It’s my understanding that each genre has its own rhythm. The crime genre definitely has it’s own rhythm. I, on the other hand, am familiar with one rhythm — mine. So, to get a taste and feeling for the rhythm, I read The Postman Always Rings Twice by James M. Cain, I, the Jury by Mickey Spillane, Sin City by Frank Miller and Elmore Leonard’s City Primeval.

At the outset, I can’t tell you what I’ve learned from reading those books because it’s one of those learn-through-osmosis deals. Whatever I’ve absorbed will be blended into my storytelling rhythm. I suppose it will be one of those slow evolution situations that I won’t notice unless someone points it out because they see it.

Listening to Guadagnino’s words has added more fuel to a fire that has been happily crackling away. Now, it’s become a little brighter and a few degrees warmer. I might be understating the heat temperature, though. Just a little.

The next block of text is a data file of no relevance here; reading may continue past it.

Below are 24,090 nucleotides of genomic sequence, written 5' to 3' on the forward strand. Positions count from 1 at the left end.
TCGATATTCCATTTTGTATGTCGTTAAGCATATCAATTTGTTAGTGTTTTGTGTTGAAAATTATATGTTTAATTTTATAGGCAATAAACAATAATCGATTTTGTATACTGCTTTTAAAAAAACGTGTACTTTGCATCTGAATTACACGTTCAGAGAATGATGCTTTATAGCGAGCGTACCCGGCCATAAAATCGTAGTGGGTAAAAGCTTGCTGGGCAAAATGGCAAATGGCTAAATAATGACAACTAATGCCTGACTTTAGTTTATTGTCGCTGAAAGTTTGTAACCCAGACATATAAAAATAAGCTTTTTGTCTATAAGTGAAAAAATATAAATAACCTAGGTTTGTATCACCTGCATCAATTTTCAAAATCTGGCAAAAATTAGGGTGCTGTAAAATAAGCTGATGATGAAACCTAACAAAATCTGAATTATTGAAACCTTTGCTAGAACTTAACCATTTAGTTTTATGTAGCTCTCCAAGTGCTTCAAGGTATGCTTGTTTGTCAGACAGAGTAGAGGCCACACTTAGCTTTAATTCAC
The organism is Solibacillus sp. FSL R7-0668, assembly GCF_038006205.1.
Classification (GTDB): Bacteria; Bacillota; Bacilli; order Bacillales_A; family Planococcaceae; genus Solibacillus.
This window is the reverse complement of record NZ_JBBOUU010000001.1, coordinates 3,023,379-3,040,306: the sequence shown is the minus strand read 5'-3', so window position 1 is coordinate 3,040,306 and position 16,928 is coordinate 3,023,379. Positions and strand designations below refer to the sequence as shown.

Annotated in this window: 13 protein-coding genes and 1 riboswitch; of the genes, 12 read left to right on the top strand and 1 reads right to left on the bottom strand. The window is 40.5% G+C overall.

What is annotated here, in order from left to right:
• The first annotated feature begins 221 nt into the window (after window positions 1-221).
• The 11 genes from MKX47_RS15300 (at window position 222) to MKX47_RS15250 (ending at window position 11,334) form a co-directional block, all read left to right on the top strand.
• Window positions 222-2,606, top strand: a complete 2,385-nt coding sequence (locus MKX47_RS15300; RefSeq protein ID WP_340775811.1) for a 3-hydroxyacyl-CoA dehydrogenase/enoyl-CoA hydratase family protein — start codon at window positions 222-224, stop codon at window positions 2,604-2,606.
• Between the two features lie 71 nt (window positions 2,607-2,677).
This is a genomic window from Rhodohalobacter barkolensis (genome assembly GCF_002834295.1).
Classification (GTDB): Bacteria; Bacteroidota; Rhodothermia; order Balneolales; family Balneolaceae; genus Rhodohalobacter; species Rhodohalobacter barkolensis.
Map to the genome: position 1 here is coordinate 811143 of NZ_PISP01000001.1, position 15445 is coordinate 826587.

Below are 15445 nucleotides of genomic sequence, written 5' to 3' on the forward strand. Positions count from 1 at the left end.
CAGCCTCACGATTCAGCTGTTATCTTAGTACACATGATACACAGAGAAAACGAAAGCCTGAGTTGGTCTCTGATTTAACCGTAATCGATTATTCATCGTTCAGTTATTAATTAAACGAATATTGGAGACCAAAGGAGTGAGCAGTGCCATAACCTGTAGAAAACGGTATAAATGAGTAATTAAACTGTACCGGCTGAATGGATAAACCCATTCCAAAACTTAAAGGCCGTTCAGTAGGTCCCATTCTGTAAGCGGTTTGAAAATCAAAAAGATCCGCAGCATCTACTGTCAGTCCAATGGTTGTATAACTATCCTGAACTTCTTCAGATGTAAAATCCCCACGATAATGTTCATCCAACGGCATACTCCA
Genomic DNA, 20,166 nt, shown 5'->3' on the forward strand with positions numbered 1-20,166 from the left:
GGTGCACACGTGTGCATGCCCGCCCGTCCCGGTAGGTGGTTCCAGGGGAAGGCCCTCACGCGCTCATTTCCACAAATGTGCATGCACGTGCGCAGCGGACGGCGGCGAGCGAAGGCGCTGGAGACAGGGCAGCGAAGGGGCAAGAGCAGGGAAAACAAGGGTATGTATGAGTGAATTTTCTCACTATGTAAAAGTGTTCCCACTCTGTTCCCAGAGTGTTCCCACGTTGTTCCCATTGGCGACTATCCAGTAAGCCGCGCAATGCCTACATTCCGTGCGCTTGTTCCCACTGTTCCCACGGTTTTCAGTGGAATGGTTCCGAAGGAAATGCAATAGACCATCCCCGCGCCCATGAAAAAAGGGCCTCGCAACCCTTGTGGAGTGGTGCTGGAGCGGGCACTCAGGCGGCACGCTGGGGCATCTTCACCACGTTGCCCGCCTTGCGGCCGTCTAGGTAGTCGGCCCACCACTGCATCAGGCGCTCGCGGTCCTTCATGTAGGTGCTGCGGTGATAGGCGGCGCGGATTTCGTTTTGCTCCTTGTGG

Now, I’m gotta get back to that fire and stoke it for awhile.

Movie snacks, socks and stories to tell

Last week, I managed to find some time to watch four feature films. I didn’t watch them in the theatre, although, there is one I plan on grabbing some hot buttered popcorn for.

Watching movies at home is great. You don’t have to buy overpriced drinks and popcorn or nachos. Settling in with a gin and tonic or a tumbler of whiskey sounds like a good idea. But I do think having whiskey during movie night depends on what movie you’re planning on watching. I have yet to figure out kind of movie would be appropriate with the hard stuff.

However, I can think of a couple of actors who would go well with a shot or two of Lagavulin or Macallan. My mouth waters at the thought. Considering I haven’t found the right movie that goes with a good whiskey, I defaulted to a good herbal tea for the four films. Yes, that’s boring. No, I don’t care. Just know that when I bring out the whiskey, it will be for something special, something unique.